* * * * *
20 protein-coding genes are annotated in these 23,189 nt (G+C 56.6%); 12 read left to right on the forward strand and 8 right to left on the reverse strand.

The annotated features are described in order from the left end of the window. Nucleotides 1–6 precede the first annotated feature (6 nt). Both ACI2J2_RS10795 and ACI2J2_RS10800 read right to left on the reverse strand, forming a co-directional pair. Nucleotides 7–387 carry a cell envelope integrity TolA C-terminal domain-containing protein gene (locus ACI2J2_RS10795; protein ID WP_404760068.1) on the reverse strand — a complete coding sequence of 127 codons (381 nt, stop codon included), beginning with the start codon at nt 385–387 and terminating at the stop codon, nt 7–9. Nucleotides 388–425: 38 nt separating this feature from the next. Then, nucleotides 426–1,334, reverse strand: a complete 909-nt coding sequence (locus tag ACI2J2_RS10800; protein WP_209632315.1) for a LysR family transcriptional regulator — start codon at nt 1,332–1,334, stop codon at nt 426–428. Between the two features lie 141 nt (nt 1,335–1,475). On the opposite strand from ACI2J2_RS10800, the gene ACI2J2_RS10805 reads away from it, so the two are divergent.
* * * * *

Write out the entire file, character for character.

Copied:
20 protein-coding genes are annotated in these 23,189 nt (G+C 56.6%); 12 read left to right on the forward strand and 8 right to left on the reverse strand.

The annotated features are described in order from the left end of the window. Nucleotides 1–6 precede the first annotated feature (6 nt). Both ACI2J2_RS10795 and ACI2J2_RS10800 read right to left on the reverse strand, forming a co-directional pair. Nucleotides 7–387 carry a cell envelope integrity TolA C-terminal domain-containing protein gene (locus ACI2J2_RS10795; protein ID WP_404760068.1) on the reverse strand — a complete coding sequence of 127 codons (381 nt, stop codon included), beginning with the start codon at nt 385–387 and terminating at the stop codon, nt 7–9. Nucleotides 388–425: 38 nt separating this feature from the next. Then, nucleotides 426–1,334, reverse strand: a complete 909-nt coding sequence (locus tag ACI2J2_RS10800; protein WP_209632315.1) for a LysR family transcriptional regulator — start codon at nt 1,332–1,334, stop codon at nt 426–428. Between the two features lie 141 nt (nt 1,335–1,475). On the opposite strand from ACI2J2_RS10800, the gene ACI2J2_RS10805 reads away from it, so the two are divergent.